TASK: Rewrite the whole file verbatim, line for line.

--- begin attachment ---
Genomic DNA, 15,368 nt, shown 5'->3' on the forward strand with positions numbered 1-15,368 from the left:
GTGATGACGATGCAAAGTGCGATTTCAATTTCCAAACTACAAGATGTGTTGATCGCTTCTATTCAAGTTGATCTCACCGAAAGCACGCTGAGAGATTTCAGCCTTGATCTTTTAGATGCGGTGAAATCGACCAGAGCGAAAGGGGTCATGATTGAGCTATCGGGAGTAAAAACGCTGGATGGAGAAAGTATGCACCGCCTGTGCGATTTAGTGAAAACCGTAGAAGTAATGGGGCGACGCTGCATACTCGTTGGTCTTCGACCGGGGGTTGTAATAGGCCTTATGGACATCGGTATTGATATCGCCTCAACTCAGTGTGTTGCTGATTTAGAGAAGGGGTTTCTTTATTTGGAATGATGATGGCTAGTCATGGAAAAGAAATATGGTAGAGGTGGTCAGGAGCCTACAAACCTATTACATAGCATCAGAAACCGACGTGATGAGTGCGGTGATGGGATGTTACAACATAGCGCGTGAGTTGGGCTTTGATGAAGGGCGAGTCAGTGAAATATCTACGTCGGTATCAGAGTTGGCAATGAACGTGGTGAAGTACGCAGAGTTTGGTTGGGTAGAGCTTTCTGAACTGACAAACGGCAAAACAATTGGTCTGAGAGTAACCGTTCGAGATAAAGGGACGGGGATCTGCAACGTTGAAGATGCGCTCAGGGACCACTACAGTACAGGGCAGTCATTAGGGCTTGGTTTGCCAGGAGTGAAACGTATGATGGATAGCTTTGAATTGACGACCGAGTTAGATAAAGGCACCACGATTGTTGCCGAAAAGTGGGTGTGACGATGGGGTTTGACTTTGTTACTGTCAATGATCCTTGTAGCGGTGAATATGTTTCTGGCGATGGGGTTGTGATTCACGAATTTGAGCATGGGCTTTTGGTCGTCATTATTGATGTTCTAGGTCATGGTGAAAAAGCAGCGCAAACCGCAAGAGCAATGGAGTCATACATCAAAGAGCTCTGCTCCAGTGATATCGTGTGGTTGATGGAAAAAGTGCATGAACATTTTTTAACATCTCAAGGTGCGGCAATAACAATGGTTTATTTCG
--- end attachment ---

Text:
Genomic DNA, 15,368 nt, shown 5'->3' on the forward strand with positions numbered 1-15,368 from the left:
GTGATGACGATGCAAAGTGCGATTTCAATTTCCAAACTACAAGATGTGTTGATCGCTTCTATTCAAGTTGATCTCACCGAAAGCACGCTGAGAGATTTCAGCCTTGATCTTTTAGATGCGGTGAAATCGACCAGAGCGAAAGGGGTCATGATTGAGCTATCGGGAGTAAAAACGCTGGATGGAGAAAGTATGCACCGCCTGTGCGATTTAGTGAAAACCGTAGAAGTAATGGGGCGACGCTGCATACTCGTTGGTCTTCGACCGGGGGTTGTAATAGGCCTTATGGACATCGGTATTGATATCGCCTCAACTCAGTGTGTTGCTGATTTAGAGAAGGGGTTTCTTTATTTGGAATGATGATGGCTAGTCATGGAAAAGAAATATGGTAGAGGTGGTCAGGAGCCTACAAACCTATTACATAGCATCAGAAACCGACGTGATGAGTGCGGTGATGGGATGTTACAACATAGCGCGTGAGTTGGGCTTTGATGAAGGGCGAGTCAGTGAAATATCTACGTCGGTATCAGAGTTGGCAATGAACGTGGTGAAGTACGCAGAGTTTGGTTGGGTAGAGCTTTCTGAACTGACAAACGGCAAAACAATTGGTCTGAGAGTAACCGTTCGAGATAAAGGGACGGGGATCTGCAACGTTGAAGATGCGCTCAGGGACCACTACAGTACAGGGCAGTCATTAGGGCTTGGTTTGCCAGGAGTGAAACGTATGATGGATAGCTTTGAATTGACGACCGAGTTAGATAAAGGCACCACGATTGTTGCCGAAAAGTGGGTGTGACGATGGGGTTTGACTTTGTTACTGTCAATGATCCTTGTAGCGGTGAATATGTTTCTGGCGATGGGGTTGTGATTCACGAATTTGAGCATGGGCTTTTGGTCGTCATTATTGATGTTCTAGGTCATGGTGAAAAAGCAGCGCAAACCGCAAGAGCAATGGAGTCATACATCAAAGAGCTCTGCTCCAGTGATATCGTGTGGTTGATGGAAAAAGTGCATGAACATTTTTTAACATCTCAAGGTGCGGCAATAACAATGGTTTATTTCG